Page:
This Saturday in Montgomery, Alabama is going to be an eventful one to say the least. The most anticipated event of the weekend is a parade meant to commemorate the 150th anniversary of Jefferson Davis becoming the president of the Confederacy.

The moment preceded some of the darkest years in U.S. history, with the South going to war to fight to preserve slavery as an institution, their livelihood and a moral right. The Civil war casualty count totaled close to 700,000 and is one of the bloodiest chapters in America’s memory. However, that’s not completely evident by the smiles on the faces of thousands of white residents reminiscing on the antebellum period.

It makes us think back to Phaedra Parks who, on last Sunday’s Real Housewives of Atlanta Reunion Special, made a valid point that the racial tensions in the South still exist. Though her form of “Southern Hospitality” isn’t always our cup of tea, this time our favorite entertainment lawyer was right on the money. There are certain cultural sensitivities blacks hold because of the history of slavery, racism and discrimination.

This is hardly the first time secessionists have made the news. Last year, the news was littered with stories from the South. The most recognized uproar was when Virginia Governor, Bob McDonnell an uber-conservative Republican, happily declared April “Confederacy History Month,” apologizing later for his ‘omission’ of slavery in glorifying that legacy.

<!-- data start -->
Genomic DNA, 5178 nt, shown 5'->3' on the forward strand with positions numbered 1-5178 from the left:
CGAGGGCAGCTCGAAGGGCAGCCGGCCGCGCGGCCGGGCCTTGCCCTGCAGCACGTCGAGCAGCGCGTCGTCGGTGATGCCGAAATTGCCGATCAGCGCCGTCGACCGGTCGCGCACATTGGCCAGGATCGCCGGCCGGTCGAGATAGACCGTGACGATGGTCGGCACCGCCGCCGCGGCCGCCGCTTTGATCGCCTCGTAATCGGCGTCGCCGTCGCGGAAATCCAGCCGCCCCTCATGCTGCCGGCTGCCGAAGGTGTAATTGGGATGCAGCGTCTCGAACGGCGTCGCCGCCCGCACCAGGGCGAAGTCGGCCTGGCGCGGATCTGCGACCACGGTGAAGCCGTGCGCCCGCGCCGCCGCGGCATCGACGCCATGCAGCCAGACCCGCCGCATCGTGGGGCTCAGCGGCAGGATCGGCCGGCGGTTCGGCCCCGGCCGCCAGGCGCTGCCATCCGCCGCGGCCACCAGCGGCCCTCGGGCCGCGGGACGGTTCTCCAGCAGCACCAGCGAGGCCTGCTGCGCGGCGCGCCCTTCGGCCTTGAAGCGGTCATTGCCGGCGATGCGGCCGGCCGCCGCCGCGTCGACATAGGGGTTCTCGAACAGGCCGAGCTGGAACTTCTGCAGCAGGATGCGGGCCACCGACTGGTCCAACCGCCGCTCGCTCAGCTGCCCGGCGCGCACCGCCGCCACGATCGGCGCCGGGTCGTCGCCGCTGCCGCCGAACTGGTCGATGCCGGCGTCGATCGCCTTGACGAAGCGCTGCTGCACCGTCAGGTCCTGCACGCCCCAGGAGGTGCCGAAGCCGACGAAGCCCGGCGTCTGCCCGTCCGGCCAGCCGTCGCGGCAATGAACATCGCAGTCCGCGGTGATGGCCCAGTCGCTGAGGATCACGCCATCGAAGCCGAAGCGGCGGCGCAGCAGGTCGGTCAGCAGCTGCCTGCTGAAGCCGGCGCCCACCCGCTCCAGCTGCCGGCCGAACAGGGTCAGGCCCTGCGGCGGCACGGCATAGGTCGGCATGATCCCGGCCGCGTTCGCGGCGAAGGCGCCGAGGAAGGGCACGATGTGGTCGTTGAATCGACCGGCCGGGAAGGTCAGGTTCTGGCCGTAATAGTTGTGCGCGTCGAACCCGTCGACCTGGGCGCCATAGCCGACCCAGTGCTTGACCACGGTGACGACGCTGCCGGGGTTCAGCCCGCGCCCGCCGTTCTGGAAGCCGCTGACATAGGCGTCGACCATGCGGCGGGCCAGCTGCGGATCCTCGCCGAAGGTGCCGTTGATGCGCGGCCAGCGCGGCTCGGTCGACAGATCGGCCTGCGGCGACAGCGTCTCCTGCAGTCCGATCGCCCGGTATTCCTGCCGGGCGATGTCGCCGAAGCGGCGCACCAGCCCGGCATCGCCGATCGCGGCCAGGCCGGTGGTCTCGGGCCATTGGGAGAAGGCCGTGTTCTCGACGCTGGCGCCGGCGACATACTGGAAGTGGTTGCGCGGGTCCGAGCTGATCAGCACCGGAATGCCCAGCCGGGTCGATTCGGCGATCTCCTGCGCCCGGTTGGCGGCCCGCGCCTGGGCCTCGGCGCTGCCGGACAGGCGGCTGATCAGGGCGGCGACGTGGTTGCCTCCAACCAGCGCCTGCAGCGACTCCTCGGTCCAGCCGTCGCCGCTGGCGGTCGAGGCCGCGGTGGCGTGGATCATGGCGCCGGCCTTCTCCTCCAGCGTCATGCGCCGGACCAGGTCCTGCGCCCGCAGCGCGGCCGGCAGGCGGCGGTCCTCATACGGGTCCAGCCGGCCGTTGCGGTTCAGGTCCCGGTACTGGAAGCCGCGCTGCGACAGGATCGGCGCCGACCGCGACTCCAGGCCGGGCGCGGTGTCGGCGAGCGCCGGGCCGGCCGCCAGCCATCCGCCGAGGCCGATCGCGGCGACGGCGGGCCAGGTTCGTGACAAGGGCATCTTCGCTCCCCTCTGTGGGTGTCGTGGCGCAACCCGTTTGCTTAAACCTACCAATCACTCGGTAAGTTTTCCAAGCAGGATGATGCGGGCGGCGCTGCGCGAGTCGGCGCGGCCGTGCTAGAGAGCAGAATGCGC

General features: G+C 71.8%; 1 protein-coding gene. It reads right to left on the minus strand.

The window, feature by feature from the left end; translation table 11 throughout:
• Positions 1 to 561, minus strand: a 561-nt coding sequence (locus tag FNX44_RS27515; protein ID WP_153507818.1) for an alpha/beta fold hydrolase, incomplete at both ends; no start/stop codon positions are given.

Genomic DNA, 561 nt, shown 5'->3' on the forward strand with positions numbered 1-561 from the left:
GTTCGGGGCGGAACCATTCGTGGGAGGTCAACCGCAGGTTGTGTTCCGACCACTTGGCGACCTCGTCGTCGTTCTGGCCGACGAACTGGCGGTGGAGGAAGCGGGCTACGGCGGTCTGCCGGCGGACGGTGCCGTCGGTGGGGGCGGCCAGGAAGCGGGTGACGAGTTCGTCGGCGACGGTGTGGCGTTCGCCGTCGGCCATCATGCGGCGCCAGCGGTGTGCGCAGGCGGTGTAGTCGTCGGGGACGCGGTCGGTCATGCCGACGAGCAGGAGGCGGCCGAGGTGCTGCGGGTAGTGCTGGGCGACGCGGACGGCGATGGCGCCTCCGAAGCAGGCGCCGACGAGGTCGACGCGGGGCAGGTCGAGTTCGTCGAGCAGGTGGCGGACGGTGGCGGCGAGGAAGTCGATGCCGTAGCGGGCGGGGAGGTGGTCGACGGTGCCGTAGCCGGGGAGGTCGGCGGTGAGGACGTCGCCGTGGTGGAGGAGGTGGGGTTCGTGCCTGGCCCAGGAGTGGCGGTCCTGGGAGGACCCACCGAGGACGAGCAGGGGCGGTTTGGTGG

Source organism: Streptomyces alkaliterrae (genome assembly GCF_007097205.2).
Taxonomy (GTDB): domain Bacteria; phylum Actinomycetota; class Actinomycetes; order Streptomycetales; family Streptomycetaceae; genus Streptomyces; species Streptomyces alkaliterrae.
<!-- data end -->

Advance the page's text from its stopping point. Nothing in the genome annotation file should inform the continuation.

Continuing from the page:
The group behind Saturday’s parade, Sons of Confederate Veterans, claims that they are merely commemorating what they refer to as ‘the war for Southern independence.’ One member, Cameron Freeman Napier, spoke to USA Today about the recent outrage over the group’s plans saying that he felt the group was “walking on eggshells” because of some being overly sensitive. With the group’s plans for a “Secession Ball” this April, it hardly seems like the tipy-toeing around the issue has resulted in any more consideration at all.

Sidenote: We don’t know about his marital status or ‘tush,’ but if Atlanta’s Kim ever finds herself looking again, Cameron may be the guy for her.

The parade itself is a tour through America’s struggle with race relations. It starts near the spot where Rosa Parks refused to give up her seat on a public bus, goes past the location where Dr. Martin Luther King, Jr. lead his Voting Rights Act March, and passes by a stretch where several black Freedom Riders in 1961 were beaten by a white mob as police stood by watching. Many of those cultural touch points, elicit emotional reactions from Blacks in the south, and around the country.

Though the local chapter of the NAACP has taken to protest the parade, it seems in this battle of free speech, hate speech has again taken to the stage.

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